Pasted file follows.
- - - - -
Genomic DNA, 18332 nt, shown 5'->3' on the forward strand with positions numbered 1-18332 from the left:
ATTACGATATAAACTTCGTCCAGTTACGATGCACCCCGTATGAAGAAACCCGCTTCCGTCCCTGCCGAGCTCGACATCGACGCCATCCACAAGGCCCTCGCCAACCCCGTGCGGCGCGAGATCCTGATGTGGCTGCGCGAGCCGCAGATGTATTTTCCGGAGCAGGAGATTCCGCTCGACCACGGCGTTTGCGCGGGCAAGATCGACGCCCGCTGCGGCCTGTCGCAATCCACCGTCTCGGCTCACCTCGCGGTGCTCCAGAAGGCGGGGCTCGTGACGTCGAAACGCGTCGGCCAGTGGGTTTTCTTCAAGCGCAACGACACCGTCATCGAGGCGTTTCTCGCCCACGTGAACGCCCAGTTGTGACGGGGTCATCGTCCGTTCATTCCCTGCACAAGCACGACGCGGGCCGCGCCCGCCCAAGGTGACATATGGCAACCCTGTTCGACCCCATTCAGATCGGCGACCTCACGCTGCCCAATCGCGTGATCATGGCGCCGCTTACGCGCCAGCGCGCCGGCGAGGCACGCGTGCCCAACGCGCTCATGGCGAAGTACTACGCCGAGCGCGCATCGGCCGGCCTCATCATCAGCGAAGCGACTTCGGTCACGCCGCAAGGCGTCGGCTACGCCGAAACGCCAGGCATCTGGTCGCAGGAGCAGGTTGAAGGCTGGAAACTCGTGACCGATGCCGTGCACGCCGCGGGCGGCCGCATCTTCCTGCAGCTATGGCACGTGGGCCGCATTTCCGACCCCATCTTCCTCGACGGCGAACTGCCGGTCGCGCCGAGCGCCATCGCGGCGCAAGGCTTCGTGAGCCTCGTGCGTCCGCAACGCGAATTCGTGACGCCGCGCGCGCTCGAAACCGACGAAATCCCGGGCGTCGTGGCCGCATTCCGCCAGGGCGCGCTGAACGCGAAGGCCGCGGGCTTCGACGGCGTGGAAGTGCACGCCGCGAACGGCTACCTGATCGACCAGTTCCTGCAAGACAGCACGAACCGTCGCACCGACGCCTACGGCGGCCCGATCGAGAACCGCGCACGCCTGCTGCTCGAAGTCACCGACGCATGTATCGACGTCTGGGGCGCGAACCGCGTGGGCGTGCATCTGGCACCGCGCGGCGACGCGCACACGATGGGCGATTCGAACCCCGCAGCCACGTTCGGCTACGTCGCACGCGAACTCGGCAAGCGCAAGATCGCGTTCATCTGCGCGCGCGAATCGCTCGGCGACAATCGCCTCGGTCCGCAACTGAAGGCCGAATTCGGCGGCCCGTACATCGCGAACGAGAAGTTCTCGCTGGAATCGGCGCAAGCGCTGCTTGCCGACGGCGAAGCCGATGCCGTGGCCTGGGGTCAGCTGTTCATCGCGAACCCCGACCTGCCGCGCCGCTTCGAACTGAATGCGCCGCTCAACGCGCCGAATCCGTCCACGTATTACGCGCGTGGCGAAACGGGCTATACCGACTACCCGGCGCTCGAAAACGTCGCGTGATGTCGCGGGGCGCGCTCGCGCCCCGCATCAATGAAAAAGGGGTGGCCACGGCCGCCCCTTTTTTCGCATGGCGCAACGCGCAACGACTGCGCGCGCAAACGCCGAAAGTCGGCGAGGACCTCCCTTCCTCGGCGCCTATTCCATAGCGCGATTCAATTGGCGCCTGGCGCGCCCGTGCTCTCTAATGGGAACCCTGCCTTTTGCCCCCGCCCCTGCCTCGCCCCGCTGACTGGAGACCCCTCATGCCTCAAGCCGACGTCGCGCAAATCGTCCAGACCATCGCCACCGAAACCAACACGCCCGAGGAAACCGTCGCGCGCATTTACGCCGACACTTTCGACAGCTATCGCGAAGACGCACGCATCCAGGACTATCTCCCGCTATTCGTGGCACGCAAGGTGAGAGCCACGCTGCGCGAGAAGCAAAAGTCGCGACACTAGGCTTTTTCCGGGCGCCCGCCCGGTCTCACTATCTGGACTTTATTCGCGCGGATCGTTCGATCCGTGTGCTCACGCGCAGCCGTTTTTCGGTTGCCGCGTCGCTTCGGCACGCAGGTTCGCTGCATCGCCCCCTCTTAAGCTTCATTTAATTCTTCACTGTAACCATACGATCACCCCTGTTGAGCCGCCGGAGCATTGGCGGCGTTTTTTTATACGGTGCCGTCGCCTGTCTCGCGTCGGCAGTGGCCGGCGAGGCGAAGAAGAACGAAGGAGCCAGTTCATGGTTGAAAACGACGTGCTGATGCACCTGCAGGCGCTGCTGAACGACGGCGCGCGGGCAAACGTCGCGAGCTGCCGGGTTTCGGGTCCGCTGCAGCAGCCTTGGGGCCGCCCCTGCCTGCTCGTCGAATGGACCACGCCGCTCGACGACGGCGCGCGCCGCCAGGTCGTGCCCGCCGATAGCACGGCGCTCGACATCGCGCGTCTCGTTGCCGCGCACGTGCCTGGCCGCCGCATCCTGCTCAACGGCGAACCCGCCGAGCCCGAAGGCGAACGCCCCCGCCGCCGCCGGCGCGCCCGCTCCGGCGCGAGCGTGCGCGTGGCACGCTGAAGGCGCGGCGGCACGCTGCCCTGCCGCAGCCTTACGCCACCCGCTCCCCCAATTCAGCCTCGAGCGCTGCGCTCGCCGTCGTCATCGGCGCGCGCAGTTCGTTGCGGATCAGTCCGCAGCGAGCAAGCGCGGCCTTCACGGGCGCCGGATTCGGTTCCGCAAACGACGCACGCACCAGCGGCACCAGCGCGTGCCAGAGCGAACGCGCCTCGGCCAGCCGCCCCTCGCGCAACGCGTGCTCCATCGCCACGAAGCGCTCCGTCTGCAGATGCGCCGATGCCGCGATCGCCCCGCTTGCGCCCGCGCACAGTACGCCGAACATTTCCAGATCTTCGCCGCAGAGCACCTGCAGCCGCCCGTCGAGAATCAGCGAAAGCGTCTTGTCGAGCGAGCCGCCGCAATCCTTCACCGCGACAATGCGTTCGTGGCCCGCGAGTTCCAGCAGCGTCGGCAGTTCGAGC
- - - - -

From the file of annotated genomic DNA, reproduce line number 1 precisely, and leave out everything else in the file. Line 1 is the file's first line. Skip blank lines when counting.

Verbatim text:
Genomic DNA, 18332 nt, shown 5'->3' on the forward strand with positions numbered 1-18332 from the left: